Home Blog Productivity If You’re a CEO Who Doesn’t Respond to Emails, You Don’t Have a Pulse on Your Company

If You’re a CEO Who Doesn't Respond to Emails, You Don't Have a Pulse on Your Company

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By Dvir Ben Aroya, September 07, 2021
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How movies portray the life of the CEO vs. reality is very different! Hollywood would have you believe that every day is spent in lavish board meetings, enjoying long (and expensive) lunches, and taking conference calls with a fancy coffee.

 

The truth, however, couldn’t be further from it (besides the coffee, which I can’t live without). If I could summarize the life of a CEO in only four words, it would be a lot of emails. I get a lot of emails. That’s a good thing, though. There’s no better way to keep in contact with my team, customers, investors, and the board. Email is the driving force behind my day.

 

The life of a CEO is changing, though. Going forward, the hands-on CEOs will be the ones who are the most successful. To meet the demands of our fast-paced world, you’ve got to be in the weeds with your team. You’ve got to respond to emails; you’ve got to chat with customers and understand how your products are being used. As a CEO, you work for your customer but also your employees. So you need to be open and available to them all.

 

I firmly believe that CEOs (in fact, especially CEOs!) need to have a handle on the real-world use cases of their products. To do this, I frequently chat with customers on Twitter, on LinkedIn, and especially over Spike. It’s essential for me to know what makes our customers happy or unhappy so I can share that with our team.

 

 

Starting the Day Right

 

Spike is headquartered in Herzliya, Israel, with some of our team working in the office, others working from home, and other teammates dotted worldwide. We benefit from having a few hours of work when the US business world is still sleeping—which is perfect for a little deep focus! This time is when the team and I can catch up on emails, social media alerts and really drill down into our strategy.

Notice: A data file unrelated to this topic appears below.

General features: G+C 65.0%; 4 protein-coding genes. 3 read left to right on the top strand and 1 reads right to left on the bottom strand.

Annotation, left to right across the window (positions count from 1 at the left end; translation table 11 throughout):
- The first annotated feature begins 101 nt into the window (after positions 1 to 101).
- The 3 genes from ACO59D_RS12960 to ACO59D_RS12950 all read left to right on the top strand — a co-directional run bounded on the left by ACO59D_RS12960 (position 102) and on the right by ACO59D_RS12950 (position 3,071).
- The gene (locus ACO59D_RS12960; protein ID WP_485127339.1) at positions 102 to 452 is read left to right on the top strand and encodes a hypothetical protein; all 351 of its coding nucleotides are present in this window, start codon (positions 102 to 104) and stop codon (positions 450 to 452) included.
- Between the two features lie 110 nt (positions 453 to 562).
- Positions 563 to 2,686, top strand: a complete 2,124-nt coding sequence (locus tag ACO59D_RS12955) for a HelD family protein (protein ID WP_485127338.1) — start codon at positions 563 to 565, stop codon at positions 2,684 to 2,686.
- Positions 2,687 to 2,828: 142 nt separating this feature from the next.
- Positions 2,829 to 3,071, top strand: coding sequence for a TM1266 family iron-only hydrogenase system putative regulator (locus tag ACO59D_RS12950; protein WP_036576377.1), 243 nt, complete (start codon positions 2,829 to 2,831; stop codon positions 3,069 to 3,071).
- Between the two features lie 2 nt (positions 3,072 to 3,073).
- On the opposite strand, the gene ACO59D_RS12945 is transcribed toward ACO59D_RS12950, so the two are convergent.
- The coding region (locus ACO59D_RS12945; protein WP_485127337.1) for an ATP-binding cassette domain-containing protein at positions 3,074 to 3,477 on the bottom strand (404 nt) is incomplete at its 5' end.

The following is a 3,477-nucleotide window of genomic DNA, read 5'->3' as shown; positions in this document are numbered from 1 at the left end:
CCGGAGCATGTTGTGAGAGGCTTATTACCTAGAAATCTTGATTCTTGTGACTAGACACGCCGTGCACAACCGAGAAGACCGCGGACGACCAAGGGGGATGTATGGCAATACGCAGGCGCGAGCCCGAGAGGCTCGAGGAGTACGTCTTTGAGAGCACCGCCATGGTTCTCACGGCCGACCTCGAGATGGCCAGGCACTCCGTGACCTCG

When the rest of the world finally wakes up, I move on to what’s happening internally at Spike. Everyone in the company knows they can chat with me at any time, which means our team is highly collaborative. When it comes to chatting about Spike and how to improve it for our customers, the entire company knows that everyone on the executive team is always available. We love to chat about Spike, and it really shows!

 

 

Follow Up with Video

Video call

 

I love email, but like everyone else, I still need to make video calls. Although digital tools have replaced analog for communication, I still find value in talking with people—even if it’s over video. It helps to humanize our staff, and I advise all CEOs to talk to their direct reports over video or in person at least once a week. If you can’t do video, use voice messaging that lets you send asynchronous snippets of audio. Sometimes, simply hearing a voice makes the difference.

 

 

Low-tech Lunch

Lunch

 

When I can, I love to take a low-tech lunch break, meaning my mobile device is put in Do Not Disturb mode. Taking a low-tech lunch lets me either focus on who I am with or allows my brain to get creative. I sometimes even have time to breathe and daydream about the future of our company!

 

So often, we look at creativity and brainstorming as tasks to tick off the to-do list. However, we rarely control when good ideas come, so a CEO (and really everyone) must make space for creativity. Giving my brain the chance to turn off from thinking about the day’s problems helps me develop solutions for future issues. It might be hard to disconnect, but I highly recommend it.